IT'S HARD to ignore the irony that Fahrenheit 451 is the book selected for this year's Big Read, a series of events sponsored by Live Oak Public Libraries promoting community-wide attention toward a single book.
Throughout April, the public library system along with several partners will host discussion groups, a film, a lecture, two spoken word poetry events, and a day-long symposium, all based on the futuristic 1953 novel by Ray Bradbury.
In recent years, community reading promotions have become something of a springtime ritual in Savannah, sponsored by organizations ranging from the Georgia Center for the Book to the Flannery O’Connor Childhood Home Foundation to Armstrong Atlantic State University.
As azaleas blossoms fade and pollen covers outdoor furniture, local readers have gathered over the years to ponder Janisse Ray’s tale of growing up near a Georgia junkyard and the fate of the Georgia ecosystem in Ecology of a Cracker Childhood, or the various guises of human evil as revealed by O’Connor in her short story “A Good Man is Hard to Find.”
This is the first year that Live Oak Public Libraries has sponsored Savannah’s Big Read, after assisting AASU last year on Big Read events for Zora Neale Hurston’s Their Eyes Were Watching God.
On a national level, the Big Read is “an initiative of the National Endowment for the Arts designed to restore reading to the center of American culture” according to the NEA’s Big Read website. This year, 400 communities are expected to participate in organized reading activities, funded in part through grants from NEA. Big Read communities choose from among sixteen books selected by the NEA for reading events. Along with funding, recipients like the Live Oak Public Libraries are provided with materials designed to help promote and organize the city-wide discussions.
The Joy Luck Club, To Kill A Mockingbird, My Antonia, and The Maltese Falcon are among the books that Big Read communities can choose through the NEA program.
Live Oak Public Libraries selected Fahrenheit 451 “for its universality and timeliness,” said Constance Coleman, Eastside Regional Manager and coordinator of this year’s program in Savannah.
“This is a period in our lives when freedom is almost rare. It’s nice to have that intellectual freedom reinforced. Kids especially are getting away from the printed word. Everything is electronic. It’s pretty dramatic and pretty scary when people are being condemned for having books.”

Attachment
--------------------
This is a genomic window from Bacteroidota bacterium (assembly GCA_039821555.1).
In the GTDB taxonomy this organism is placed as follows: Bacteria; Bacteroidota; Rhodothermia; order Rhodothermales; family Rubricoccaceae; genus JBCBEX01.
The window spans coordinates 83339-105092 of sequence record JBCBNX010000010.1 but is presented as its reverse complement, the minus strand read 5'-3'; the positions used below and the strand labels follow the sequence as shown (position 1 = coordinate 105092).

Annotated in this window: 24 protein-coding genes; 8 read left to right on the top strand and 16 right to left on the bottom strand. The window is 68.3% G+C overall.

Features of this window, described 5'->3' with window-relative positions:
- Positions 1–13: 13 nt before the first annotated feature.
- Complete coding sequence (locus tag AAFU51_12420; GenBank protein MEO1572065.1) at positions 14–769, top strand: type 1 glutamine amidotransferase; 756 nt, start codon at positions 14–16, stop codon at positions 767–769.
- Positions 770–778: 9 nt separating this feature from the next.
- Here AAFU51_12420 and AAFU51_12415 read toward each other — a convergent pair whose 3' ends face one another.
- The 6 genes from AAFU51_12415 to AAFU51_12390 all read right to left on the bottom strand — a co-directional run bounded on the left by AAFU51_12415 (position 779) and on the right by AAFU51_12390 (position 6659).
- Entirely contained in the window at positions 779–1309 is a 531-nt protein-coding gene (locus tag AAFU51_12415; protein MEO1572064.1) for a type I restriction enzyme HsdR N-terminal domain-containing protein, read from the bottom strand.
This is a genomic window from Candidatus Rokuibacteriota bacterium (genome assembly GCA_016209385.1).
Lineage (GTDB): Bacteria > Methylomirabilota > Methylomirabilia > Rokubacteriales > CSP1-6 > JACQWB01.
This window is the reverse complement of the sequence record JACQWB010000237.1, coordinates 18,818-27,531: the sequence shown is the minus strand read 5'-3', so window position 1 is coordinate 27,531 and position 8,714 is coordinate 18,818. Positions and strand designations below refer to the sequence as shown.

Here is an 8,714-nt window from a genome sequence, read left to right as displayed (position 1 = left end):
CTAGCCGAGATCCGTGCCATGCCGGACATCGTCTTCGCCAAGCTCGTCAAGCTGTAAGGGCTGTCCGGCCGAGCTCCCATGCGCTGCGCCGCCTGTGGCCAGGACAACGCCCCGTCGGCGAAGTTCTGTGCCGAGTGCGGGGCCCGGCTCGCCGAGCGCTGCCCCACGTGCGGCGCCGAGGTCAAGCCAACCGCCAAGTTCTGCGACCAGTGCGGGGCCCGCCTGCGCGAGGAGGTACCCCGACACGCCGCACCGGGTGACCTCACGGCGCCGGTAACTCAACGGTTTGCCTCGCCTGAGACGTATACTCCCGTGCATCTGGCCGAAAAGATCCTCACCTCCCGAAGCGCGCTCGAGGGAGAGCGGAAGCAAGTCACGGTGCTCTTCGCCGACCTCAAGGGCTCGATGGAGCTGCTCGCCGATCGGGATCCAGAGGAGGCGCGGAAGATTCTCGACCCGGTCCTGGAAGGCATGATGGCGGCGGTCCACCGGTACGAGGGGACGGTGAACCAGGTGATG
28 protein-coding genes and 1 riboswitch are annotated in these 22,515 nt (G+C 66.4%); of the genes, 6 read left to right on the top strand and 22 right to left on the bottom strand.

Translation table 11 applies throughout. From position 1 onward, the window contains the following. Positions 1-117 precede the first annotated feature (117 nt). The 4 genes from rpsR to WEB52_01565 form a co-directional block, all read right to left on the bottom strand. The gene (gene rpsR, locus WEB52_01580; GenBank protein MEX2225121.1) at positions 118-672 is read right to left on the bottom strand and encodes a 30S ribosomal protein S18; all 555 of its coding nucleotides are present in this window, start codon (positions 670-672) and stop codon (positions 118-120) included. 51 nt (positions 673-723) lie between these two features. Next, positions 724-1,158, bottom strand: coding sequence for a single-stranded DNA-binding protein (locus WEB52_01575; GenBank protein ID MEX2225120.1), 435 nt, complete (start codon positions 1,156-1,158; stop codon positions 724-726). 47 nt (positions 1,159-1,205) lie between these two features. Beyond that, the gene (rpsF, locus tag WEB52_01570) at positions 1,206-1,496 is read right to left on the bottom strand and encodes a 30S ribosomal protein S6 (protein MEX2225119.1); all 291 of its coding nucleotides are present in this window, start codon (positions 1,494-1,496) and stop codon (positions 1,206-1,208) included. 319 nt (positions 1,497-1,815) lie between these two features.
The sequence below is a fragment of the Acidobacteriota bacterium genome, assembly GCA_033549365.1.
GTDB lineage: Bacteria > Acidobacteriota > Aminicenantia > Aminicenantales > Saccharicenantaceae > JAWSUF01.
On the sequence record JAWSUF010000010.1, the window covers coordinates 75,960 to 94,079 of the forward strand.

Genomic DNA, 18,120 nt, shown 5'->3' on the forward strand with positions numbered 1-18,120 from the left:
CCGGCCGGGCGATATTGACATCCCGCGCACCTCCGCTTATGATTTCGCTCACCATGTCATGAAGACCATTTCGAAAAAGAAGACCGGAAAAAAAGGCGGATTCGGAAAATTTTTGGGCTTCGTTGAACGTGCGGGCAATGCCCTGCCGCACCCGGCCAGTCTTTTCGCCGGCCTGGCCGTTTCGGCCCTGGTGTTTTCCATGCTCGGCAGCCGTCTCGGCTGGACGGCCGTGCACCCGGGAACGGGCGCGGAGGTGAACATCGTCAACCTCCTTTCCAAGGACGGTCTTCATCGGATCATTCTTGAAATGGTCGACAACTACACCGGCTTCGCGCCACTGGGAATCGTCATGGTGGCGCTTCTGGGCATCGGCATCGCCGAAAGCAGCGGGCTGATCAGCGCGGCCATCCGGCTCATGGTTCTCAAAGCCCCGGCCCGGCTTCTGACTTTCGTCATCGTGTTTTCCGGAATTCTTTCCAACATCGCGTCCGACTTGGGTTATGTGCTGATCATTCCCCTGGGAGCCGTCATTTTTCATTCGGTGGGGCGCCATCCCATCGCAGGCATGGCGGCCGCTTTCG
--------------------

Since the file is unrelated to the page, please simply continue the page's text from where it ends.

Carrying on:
From his 1950’s vantage point, author Ray Bradbury predicted a future America in Fahrenheit 451 that looks both ominous and extreme. With a government attempting to control what people think, Bradbury’s America is a place where firemen are employed to burn books, as well as the homes of people who own them.
Only crazy people and criminals venture outdoors. Newspapers and liberal arts colleges are long extinct. Former college professors live in secret itinerant communities. Households are constructed around central TV rooms with screens for all surrounding walls. Ubiquitous “seashell” earpieces are all the rage, for listening to the latest news.
Although Bradbury didn’t predict computers, Blackberries, or the criminalization of cigarettes (most of the women in the book chain smoke) the similarities between Fahrenheit 451 and Savannah circa 2008 generate a few questions.
Here’s a set of questions that come to mind:
Is the Big Read, a nationwide reading program sponsored by the National Endowment for the Arts, and supported locally by the publicly funded library system, fulfilling the prophecy of Fahrenheit 451 by promoting the reading of only sixteen books?
The NEA calls itself “an independent agency of the federal government.” Is such an entity possible?
Under the larger umbrella of censorship, how far apart are a society in which books are forbidden and one in which, of the millions of books available in English, a government reading program selects only sixteen titles for nationwide discussion?
It’s an irony that should generate plenty of debate at Big Read events all month.